I agree with Kevin, I don’t think that the exterior is out of place at all. It is part of the University history and showcases the progress that was made after the change from an agricultural college to a University in 1964. It is an iconic symbol of the 60′s architectural style. I think since the redesign is being asked for by many students it should preserve the exterior while updating the interior similar to what happened with Macdonald Stewart Hall and the Macdonald institute. The plant money that needs to begin being allocated is essential to reducing the heat island effect and create sustainability on our campus. This is an issue which always seems to take a backseat, which is ludicrous considering the programs and research done at our university. I would love to see the redesign of the street out front of crop science as proposed in the 2002 campus master plan. Would anyone know why this was not actually put in place? This area of campus is begging for a redesign as the roadway is not needed to be that large for fire route, and is nothing but mud outside of Rozanski.
I teach a plant identification course that requires a weekly walking tour of trees and shrubs on campus. Over the past few years, before each class, I’ve had to quickly check that the plants to be visited that day are still in existence. Many trees and shrubs have disappeared from the campus grounds lately, largely due to construction but also due to disease and other conditions. It would be wonderful to proactively consider, when renewing the campus landscape, a mix of tree and shrub species that can offer teaching and learning opportunities for faculty and students.
We will definitely be providing direction for landscape renewal, though I’m not sure if we’ll get into details of plant species, etc. One of our workshop stakeholders suggested that areas of the campus could be naturalized in the same way that MTO has supported naturalization along provincial highway corridors.
Interestingly, previous campus plans identified a coordinated tree planting strategy that applied to the inner and outer campus ring roads. However, the ring road concept and associated tree plantings were never fully realized.
I’m a student that commutes to campus everyday and unless I have an 8:30 class parking is very difficult to find. I’ve noticed that this year especially there is a lack of adequate parking space. I don’t mind the far walk to class however since I commute from ~30 minutes away, by the time I manage to find a parking space and walk to where I need to go (centrally on campus of course) it adds to the lengthy commute. I have saved a lot of money living at home by commuting however parking at Guelph is a source of daily annoyance.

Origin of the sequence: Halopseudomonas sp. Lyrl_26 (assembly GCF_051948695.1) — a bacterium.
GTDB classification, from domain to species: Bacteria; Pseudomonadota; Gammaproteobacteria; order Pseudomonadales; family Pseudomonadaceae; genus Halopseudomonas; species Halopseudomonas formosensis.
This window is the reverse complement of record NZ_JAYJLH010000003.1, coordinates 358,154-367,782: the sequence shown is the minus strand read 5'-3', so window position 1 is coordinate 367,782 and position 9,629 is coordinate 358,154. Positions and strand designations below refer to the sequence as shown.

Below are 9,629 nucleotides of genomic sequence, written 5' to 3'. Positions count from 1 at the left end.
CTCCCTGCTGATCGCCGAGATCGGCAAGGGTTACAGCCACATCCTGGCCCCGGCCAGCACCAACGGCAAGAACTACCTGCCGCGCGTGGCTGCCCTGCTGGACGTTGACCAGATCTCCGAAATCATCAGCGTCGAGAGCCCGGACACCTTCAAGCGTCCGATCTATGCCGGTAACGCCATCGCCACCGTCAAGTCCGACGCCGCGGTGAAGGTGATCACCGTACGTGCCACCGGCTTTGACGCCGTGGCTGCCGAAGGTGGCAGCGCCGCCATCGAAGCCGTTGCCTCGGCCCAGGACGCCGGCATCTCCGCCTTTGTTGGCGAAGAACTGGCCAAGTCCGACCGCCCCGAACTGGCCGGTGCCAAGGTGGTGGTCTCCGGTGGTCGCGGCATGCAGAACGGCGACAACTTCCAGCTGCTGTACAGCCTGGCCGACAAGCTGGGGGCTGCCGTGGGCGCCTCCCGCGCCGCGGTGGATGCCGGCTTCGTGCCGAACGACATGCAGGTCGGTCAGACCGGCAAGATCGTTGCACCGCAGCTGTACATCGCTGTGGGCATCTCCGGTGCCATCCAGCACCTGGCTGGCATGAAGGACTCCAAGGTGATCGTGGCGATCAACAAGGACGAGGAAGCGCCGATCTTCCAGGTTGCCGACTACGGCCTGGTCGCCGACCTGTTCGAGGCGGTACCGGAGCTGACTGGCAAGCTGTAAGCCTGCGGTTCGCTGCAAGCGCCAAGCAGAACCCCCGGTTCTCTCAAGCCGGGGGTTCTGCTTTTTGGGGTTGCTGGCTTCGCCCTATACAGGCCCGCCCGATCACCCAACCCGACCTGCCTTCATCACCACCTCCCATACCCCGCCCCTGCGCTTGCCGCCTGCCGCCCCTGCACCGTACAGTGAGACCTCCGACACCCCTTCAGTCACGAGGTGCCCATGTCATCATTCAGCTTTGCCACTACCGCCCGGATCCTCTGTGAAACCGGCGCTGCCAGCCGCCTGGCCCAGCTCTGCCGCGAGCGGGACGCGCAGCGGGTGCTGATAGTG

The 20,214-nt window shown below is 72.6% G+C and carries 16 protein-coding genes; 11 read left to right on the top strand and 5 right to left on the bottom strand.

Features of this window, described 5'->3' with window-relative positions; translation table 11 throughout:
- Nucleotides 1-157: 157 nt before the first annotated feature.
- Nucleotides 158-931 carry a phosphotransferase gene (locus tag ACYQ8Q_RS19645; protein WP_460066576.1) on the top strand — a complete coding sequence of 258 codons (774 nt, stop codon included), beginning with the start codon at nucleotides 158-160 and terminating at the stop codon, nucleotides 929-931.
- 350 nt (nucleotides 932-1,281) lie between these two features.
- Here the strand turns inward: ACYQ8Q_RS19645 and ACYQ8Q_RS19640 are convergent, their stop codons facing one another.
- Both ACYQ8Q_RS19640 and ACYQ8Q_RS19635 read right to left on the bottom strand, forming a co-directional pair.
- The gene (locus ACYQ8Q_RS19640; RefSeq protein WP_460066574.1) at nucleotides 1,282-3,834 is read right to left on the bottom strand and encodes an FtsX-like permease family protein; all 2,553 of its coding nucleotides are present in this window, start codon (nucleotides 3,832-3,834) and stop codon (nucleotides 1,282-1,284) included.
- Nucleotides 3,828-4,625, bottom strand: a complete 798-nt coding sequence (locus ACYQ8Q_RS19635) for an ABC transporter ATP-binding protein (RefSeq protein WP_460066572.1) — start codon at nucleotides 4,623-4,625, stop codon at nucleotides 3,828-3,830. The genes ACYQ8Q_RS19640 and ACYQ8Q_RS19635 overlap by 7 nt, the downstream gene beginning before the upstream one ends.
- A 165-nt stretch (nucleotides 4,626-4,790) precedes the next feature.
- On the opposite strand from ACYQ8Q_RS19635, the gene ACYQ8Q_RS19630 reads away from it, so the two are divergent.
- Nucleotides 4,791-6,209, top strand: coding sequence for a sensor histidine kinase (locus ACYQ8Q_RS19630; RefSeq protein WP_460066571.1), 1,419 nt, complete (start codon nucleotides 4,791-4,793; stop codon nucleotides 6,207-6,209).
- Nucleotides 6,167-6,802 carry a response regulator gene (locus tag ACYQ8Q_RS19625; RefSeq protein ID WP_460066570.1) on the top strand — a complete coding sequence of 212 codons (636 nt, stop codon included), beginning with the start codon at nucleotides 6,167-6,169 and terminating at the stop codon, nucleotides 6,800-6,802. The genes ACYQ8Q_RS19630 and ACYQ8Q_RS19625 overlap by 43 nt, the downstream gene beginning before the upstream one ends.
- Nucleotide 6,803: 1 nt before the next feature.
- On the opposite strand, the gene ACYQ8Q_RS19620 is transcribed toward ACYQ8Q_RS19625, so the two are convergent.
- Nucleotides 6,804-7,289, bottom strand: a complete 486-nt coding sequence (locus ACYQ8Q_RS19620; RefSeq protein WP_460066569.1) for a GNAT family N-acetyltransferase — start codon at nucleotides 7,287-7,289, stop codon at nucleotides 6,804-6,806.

it seems this issue is going to be ignored if you take a look at the powerpoint posted as they plan to reduce the number of parking stalls in the future
I see you’ve already commented on the lack of study space, I wanted to leave my concerns about this as well. Personally I was a little disapointed to see the new athletic renovations to campus before this. I’m glad that it’s on your radar, just wanted to drive the point home.
The athletic renovations were planned in 2007 as part of an athletics and recreation master plan. Do you have any specific concerns about how these projects have unfolded?
I think Nick feels that they are putting too much emphasis on getting the athletics plan done first, instead of providing students with study space or upgrading the library which should be higher up on the priority list.
I think this is a huge issue of personal motives of people in power within the University. This relates back to what Karen is saying about plant biodiversity. Our University has lost its roots which is what makes University of Guelph great. This is a University which is a leader in landscape architecture, planning, ecology and horticulture has lost these important ideals by focusing on athletics rather then sustainability, and environmental awareness. Another aspect which has been an issue for years is the lack of residence rooms, one reason I originally chose to attend this university was guaranteed residence but the past years they have been putting students in common areas due to a lack of rooms available. Our campus is being stressed by the number of students enrolled each year resulting in the need for more study spaces, and further demand on all areas of services. The university is starting to lose it’s “sense of place” and needs to start to incorporating its past and its specialty programs in its future design and masterplan rather then having the whole campus engineered.